Sugar substitutes play a vital role in the U.S. food industry. Highly consumed in America, they have been present in their day to day beverage and food consumption. According to RD Mattes and BM Popkin of “The American Journal of Clinical Nutrition (2009)”, Americans two years of age and older consumed 375 grams (13 oz) per day of foods with caloric sweeteners (82.3% of Americans) and 585 grams (21 oz) per day of beverages (66% of Americans).

List of Popular Sugar Substitutes by Category

Natural Sweeteners

  • Pure Maple Syrup is one of the healthiest natural sugar substitutes because of its higher antioxidant capacity than sugar. These antioxidants or phenolic compounds are beneficial in the reduction of free radical damage which may cause inflammation and formation of various chronic diseases.
  • Agave Nectar or agave syrup is a GRAs-classified natural sugar substitute by FDA and is marketed as a healthful sweetener. Quickly dissolved, it is often used as tabletop sweeteners for cold beverages such as cocktails, smoothies, and iced teas. It is also said that this nectar is used by Aztecs thousands of years ago as it is a gift from the gods.
  • Dates Sugar is a natural sweetener which is very in high in fiber, potassium, vitamins, and minerals.  They are actual food or fruits that help the body in slowly absorbing sugar and regulate sugar within the body.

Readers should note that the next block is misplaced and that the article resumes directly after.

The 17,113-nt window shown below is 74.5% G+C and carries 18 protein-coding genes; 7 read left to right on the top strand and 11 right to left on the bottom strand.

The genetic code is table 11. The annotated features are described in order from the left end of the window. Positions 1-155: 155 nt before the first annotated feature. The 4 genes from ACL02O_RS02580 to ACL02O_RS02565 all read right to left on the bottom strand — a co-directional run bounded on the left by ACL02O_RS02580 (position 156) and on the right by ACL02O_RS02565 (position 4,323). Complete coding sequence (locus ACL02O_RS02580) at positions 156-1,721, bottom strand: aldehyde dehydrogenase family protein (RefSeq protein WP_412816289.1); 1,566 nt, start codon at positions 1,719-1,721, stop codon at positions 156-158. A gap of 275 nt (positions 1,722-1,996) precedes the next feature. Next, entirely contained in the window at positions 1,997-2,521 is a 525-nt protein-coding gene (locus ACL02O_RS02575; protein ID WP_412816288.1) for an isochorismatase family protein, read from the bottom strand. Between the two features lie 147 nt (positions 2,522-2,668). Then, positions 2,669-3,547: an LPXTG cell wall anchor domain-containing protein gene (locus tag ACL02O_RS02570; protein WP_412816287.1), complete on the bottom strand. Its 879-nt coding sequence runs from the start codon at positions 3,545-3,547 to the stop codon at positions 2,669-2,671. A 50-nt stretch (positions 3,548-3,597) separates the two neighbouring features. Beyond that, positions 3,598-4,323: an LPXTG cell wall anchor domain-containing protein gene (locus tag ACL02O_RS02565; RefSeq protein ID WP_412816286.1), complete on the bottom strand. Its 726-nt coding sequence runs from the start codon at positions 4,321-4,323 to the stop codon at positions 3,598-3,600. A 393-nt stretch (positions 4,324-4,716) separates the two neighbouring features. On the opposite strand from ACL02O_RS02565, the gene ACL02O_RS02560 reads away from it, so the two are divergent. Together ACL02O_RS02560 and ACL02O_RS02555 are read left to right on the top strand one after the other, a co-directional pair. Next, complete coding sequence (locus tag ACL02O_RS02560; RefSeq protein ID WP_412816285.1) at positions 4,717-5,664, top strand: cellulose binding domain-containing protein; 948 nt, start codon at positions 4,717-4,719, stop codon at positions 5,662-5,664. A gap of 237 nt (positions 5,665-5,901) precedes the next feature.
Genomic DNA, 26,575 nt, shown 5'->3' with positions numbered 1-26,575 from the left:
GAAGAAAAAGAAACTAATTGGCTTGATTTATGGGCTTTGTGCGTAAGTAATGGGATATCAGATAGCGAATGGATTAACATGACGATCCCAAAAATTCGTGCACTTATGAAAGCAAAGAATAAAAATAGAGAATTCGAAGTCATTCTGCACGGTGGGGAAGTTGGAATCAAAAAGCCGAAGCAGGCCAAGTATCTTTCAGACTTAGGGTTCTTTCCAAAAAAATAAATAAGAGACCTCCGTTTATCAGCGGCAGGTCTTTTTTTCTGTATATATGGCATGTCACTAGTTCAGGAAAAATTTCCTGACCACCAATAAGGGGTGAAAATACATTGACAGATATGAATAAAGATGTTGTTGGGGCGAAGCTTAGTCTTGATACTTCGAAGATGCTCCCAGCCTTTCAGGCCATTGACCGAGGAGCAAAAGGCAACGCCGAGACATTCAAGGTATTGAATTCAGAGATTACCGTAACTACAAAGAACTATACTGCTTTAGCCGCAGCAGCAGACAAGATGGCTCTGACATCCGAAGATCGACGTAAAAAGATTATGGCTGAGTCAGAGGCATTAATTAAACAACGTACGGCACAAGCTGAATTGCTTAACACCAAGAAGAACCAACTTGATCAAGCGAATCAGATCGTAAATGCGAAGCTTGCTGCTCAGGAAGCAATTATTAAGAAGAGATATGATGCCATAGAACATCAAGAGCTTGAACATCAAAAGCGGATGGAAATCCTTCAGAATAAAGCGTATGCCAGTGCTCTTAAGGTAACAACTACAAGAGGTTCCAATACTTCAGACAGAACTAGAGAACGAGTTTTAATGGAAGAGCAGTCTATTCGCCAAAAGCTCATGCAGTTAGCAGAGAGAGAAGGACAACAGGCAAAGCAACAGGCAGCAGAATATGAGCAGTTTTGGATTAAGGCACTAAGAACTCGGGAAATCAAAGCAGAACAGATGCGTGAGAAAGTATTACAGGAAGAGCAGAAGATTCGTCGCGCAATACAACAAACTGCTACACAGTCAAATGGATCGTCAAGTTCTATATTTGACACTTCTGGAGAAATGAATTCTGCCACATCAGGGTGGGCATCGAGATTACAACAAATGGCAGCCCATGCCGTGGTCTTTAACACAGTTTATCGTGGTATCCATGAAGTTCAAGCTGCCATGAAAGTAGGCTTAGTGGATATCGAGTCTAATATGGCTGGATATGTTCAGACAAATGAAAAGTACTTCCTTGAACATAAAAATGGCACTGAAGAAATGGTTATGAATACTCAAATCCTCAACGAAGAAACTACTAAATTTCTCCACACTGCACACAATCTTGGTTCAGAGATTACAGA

• Honey is one of the best natural sweeteners especially if it’s pure and raw. Used sparingly, it provides many health benefits since it contains amino acids, electrolytes, antioxidants, and antimicrobial compounds.
  • Blackstrap Molasses is an organic highly nutritious sweetener which is rich in calcium, iron, copper, potassium, selenium, manganese, and vitamin B6. It is best for marinades and baking.
  • Coconut Sugar is packed with polyphenols, zinc, iron, potassium, calcium, phosphorous, and antioxidants. Being versatile, it is now readily available and is used in many recipes all over the world.

Novel Sweeteners

  • Stevia Extracts, with its brand names Pure Via and Truvia, is an FDA-approved sugar substitute extracted from the leaves of Stevia rebaudiana. These are often used for carbohydrates-controlled diets. It has longer taste duration to that of sugar and has a slower onset taste.
  • Tagatose, an FDA, KFDA (Korea Food and Drug Association), and EFSA-approved  (European Food Safety Authority) sweetener and GRAs-classified by FAO/WHO, is a functional sugar substitute present in dairy products and is 92% as sweet as sugar. Its brand name is Naturlose. Its functional characteristics include low glycemic index and anti-hyperglycemic effect.
  • Trehalose, also known as mycose or tremalose, is a novel sweetener with about 45% the sweetness of sucrose and is found in honey and mushrooms. It is used to treat amyloidosis, Huntington’s disease, Parkinson disease, and tauopathies.

Artificial Sweeteners

  • Acesulfame Potassium, also known as Ace-K, is a non-caloric FDA-approved substance which is 200 times sweeter than sucrose. Its brand names are Sunett and Sweet One. They are often found in processed foods, some medicines, and drinks. It does not contribute to tooth decay and is helpful for diabetics.
  • Aspartame, a low-calorie FDA-approved sugar substitute, is a combination of aspartic acid and phenylalanine which are both amino acids. With its brand names Equal, NatraTaste Blue, and NutraSweet, it is also about 200 times sweeter than sugar. It is found in thousands of processed foods, drinks, medicines, and vitamins.